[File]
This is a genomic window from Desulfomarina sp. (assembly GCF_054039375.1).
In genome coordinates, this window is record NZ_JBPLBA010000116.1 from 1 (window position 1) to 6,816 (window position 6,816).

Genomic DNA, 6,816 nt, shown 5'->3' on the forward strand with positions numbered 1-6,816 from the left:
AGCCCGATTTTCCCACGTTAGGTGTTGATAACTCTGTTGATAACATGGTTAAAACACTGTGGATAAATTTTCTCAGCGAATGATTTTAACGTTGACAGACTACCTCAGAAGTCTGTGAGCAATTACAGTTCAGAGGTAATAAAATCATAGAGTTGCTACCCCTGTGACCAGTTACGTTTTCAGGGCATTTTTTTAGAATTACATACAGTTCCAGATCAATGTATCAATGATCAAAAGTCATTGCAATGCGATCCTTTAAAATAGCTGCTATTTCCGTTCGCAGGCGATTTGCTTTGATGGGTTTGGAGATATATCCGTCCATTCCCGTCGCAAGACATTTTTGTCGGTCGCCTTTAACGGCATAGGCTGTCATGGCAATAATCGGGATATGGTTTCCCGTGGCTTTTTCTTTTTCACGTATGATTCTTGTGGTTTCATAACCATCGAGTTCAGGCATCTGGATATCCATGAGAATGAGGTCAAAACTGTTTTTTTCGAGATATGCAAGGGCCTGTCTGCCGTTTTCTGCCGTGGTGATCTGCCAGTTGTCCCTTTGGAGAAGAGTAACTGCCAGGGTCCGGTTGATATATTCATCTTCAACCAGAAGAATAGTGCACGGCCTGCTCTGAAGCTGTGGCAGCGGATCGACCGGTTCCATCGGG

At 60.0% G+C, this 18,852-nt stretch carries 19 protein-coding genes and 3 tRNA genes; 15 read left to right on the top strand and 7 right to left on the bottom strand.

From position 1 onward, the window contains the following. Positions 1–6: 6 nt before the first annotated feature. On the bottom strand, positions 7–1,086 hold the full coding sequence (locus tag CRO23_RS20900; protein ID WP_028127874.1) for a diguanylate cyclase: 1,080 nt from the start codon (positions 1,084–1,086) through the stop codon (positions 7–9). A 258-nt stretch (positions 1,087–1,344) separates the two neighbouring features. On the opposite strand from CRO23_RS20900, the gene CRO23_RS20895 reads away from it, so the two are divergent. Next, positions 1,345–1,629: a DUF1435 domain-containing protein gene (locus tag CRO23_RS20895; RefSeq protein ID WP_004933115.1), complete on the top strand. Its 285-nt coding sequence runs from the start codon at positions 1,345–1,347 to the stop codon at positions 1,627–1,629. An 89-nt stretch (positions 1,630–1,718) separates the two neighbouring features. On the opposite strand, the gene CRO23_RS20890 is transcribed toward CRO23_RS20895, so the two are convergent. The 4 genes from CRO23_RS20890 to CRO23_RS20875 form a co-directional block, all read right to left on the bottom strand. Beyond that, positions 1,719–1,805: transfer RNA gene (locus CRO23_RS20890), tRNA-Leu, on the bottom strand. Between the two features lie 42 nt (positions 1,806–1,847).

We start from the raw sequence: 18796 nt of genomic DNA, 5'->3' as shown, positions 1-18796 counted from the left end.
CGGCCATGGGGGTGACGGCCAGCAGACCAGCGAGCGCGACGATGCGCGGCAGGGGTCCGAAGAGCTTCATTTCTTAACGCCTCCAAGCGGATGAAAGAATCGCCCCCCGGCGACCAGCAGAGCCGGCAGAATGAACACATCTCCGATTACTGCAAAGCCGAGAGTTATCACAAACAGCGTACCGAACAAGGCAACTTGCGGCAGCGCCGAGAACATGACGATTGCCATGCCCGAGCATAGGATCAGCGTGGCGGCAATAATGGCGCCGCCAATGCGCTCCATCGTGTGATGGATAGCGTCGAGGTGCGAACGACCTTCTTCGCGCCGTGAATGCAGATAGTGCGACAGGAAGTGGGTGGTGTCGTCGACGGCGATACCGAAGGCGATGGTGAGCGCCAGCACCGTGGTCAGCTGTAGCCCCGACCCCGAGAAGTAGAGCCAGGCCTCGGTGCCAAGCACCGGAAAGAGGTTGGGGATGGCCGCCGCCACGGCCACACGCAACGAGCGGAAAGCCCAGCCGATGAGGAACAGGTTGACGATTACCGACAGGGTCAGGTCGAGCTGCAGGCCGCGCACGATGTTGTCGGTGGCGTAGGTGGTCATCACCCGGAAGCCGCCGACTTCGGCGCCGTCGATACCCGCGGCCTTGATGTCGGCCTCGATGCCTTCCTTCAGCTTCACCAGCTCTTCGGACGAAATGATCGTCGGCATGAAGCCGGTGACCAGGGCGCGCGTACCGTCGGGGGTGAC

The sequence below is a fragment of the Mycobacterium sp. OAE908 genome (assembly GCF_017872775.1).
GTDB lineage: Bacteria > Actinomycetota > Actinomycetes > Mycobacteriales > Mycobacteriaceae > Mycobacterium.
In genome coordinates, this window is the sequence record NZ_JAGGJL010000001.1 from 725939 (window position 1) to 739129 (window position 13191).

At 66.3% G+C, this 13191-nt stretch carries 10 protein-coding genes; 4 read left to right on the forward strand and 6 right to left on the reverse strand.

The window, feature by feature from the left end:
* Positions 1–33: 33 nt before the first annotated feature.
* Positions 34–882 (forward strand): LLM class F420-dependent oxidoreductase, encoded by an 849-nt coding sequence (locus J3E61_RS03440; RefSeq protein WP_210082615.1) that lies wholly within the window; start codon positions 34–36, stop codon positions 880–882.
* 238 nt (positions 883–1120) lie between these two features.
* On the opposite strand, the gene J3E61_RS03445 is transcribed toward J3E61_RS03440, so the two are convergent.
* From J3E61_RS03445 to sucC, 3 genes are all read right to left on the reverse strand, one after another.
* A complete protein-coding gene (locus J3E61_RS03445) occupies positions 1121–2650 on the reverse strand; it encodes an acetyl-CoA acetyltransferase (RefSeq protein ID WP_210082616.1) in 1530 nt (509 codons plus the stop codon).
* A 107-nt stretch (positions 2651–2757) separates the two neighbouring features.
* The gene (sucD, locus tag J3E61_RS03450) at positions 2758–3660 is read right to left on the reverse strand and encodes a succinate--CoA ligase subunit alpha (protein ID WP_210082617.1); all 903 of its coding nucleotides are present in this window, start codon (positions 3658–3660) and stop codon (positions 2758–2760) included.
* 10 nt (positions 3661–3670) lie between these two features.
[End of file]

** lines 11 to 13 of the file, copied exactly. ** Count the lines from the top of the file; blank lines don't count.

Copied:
In genome coordinates, this window is the sequence record NZ_JAGGJL010000001.1 from 725939 (window position 1) to 739129 (window position 13191).

At 66.3% G+C, this 13191-nt stretch carries 10 protein-coding genes; 4 read left to right on the forward strand and 6 right to left on the reverse strand.

The window, feature by feature from the left end: